Hochul has made responding to the fallout of the pandemic a top priority, implementing vaccine mandates and expediting coronavirus relief funds for struggling rental tenants and undocumented immigrants. Murphy, in New Jersey, was one of the last governors in the country to drop a statewide indoor mask mandate.
That was at the beginning of the summer. Two months later, when cases were climbing again as the highly contagious Delta virus spread, he “strongly recommended” that people again wear masks indoors.
But he said that people who work in schools, day care centers and health facilities can either be vaccinated or undergo regular testing, an opt-out that matters to New Jersey’s influential teachers union, a longtime Murphy ally. New York City, by contrast, has no opt-out for teachers or health care workers.
Polls have given Murphy some of his highest marks for the way he has handled the pandemic. He has said he considered it one of the defining issues setting him apart from Ciattarelli, who attacked Murphy’s mask rule for children in day care. “This is unconstitutional, un-American and has no scientific backing,” said a recent fund-raising email from Ciattarelli and his running mate, Diane Allen.
Oh, that patchy early morning fog. It will give way to a mostly cloudy day with temps in the mid-70s. They will drop to the low 60s in the evening, with a still-cloudy sky.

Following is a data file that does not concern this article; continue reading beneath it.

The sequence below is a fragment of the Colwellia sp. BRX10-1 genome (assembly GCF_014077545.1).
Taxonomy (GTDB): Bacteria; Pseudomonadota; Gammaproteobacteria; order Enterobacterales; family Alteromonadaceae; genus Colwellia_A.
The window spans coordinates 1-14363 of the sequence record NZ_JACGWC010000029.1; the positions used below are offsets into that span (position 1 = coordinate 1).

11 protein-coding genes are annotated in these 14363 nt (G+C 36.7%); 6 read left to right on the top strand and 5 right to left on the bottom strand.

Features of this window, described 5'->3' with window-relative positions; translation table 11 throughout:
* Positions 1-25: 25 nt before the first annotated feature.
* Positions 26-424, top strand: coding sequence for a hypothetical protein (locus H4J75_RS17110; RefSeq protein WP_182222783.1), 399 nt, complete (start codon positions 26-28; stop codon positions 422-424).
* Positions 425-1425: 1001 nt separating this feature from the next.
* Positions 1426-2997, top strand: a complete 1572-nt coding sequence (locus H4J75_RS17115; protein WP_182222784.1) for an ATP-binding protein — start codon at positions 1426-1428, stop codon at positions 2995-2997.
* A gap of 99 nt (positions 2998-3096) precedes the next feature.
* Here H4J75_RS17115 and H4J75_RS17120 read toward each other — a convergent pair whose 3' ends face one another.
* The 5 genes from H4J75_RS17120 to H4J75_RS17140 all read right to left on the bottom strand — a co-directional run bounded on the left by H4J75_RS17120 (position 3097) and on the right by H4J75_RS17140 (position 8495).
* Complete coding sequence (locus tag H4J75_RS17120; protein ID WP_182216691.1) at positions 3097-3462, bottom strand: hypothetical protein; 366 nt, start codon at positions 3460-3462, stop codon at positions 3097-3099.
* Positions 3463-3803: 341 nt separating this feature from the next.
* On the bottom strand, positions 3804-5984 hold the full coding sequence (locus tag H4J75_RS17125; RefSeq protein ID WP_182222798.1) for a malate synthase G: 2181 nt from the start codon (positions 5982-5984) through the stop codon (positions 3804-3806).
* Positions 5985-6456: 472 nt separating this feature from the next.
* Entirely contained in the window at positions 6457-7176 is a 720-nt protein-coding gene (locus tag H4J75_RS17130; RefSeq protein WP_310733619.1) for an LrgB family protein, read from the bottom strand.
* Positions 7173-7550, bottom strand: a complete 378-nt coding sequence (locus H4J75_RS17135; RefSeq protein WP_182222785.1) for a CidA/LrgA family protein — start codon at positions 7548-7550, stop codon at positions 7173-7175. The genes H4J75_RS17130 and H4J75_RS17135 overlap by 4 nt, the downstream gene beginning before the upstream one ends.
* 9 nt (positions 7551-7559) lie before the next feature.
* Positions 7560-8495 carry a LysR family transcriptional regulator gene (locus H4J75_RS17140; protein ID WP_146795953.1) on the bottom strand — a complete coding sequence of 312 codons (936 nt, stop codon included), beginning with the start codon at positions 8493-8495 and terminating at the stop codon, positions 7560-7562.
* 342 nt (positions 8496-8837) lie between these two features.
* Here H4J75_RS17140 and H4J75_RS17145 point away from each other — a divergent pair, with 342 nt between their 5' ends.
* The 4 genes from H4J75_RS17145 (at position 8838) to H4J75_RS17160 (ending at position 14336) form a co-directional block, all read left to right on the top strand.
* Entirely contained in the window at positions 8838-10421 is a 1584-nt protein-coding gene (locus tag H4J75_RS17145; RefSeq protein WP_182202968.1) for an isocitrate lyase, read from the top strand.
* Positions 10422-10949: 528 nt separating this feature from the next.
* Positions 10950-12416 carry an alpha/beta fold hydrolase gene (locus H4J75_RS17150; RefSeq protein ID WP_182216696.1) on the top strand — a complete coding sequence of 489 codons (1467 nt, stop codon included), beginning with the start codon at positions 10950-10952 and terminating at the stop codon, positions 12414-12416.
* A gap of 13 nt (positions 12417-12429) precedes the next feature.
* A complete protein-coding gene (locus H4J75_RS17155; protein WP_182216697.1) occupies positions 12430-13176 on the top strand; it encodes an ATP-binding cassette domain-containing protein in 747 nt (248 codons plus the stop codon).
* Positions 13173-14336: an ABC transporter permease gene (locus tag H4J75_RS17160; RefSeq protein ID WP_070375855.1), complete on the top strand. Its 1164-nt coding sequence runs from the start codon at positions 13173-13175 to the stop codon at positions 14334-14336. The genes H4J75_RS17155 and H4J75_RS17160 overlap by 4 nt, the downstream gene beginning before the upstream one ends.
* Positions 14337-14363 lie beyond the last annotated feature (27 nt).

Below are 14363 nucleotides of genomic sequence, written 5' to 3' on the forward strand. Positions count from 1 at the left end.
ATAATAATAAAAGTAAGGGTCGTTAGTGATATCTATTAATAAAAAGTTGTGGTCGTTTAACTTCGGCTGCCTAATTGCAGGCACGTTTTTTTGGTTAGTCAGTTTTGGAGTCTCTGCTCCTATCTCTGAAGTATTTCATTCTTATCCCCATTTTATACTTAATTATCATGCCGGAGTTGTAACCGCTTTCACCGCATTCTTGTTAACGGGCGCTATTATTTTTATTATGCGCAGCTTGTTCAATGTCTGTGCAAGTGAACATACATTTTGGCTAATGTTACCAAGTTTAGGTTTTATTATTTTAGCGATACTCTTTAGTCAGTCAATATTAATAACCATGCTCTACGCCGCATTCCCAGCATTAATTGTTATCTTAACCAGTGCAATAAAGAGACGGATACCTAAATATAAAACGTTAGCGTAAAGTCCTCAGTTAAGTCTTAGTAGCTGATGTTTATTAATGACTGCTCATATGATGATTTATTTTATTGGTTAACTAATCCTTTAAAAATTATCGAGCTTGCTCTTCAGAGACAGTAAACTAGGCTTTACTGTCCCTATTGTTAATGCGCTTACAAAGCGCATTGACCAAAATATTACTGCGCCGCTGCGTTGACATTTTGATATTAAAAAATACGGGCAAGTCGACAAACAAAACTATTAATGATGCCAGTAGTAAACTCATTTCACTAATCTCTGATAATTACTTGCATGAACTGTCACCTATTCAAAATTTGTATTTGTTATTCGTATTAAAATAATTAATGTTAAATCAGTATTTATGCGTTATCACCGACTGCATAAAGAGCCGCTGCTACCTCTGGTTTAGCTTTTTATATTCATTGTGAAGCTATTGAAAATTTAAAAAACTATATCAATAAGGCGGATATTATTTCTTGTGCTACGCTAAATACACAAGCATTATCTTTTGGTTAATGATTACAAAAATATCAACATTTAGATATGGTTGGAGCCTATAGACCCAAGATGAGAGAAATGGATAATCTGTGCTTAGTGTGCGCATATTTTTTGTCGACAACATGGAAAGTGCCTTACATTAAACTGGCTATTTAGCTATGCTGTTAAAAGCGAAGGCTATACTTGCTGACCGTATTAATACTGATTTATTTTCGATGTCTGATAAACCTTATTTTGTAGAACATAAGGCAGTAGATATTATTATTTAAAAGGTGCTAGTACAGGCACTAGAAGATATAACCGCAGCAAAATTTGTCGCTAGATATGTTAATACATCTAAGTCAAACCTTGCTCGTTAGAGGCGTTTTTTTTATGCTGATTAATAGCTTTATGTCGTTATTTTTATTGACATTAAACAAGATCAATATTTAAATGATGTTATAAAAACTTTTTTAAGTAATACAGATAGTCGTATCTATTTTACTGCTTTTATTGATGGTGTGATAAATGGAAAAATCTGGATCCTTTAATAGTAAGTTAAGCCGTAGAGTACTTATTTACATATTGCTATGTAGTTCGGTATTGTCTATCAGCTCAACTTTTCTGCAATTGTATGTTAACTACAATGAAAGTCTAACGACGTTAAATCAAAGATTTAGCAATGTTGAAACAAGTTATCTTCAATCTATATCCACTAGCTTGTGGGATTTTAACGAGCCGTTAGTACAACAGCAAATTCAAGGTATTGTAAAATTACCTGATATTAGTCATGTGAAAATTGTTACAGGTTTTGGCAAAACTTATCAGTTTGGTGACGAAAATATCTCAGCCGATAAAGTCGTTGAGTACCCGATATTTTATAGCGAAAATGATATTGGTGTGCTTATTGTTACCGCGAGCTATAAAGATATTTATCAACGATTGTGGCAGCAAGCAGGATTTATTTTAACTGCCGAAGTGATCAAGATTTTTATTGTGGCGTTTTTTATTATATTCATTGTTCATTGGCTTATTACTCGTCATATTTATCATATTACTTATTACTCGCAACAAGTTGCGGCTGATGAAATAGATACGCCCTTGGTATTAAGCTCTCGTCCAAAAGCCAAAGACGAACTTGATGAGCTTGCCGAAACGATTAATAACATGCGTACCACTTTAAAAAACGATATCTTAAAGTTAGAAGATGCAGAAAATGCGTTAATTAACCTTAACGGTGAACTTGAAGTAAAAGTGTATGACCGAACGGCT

In effect until Nov. 1 (All Saints Day).
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The shirts Nelson Mandela wore
Nelson Mandela, who was recognized as a global hero, was also recognizable. His colorful, somewhat casual-looking shirts set him apart from what the fashion historian Valerie Steele called “the conventional male ruling-class look.”
Ten shirts that belonged to Mandela will be displayed at the museum of the Fashion Institute of Technology, where she is the director and chief curator, starting today. The shirts were sent from South Africa by Mandela’s daughter Makaziwe Mandela and a granddaughter, Tukwini, according to Arlan Ettinger, the president of the Manhattan auction house Guernsey’s.
He said the exhibition was a prelude to an auction in December to raise money for a memorial garden in Mandela’s hometown, Qunu, where Mandela was buried in 2013.
Perhaps the most formal shirt in the exhibition was the one that Mandela wore to meet Queen Elizabeth II. Mandela wore it as he wore all the shirts, untucked and with dress slacks. Back home in South Africa, the shirts stood out in contrast to the dark suits of government officials.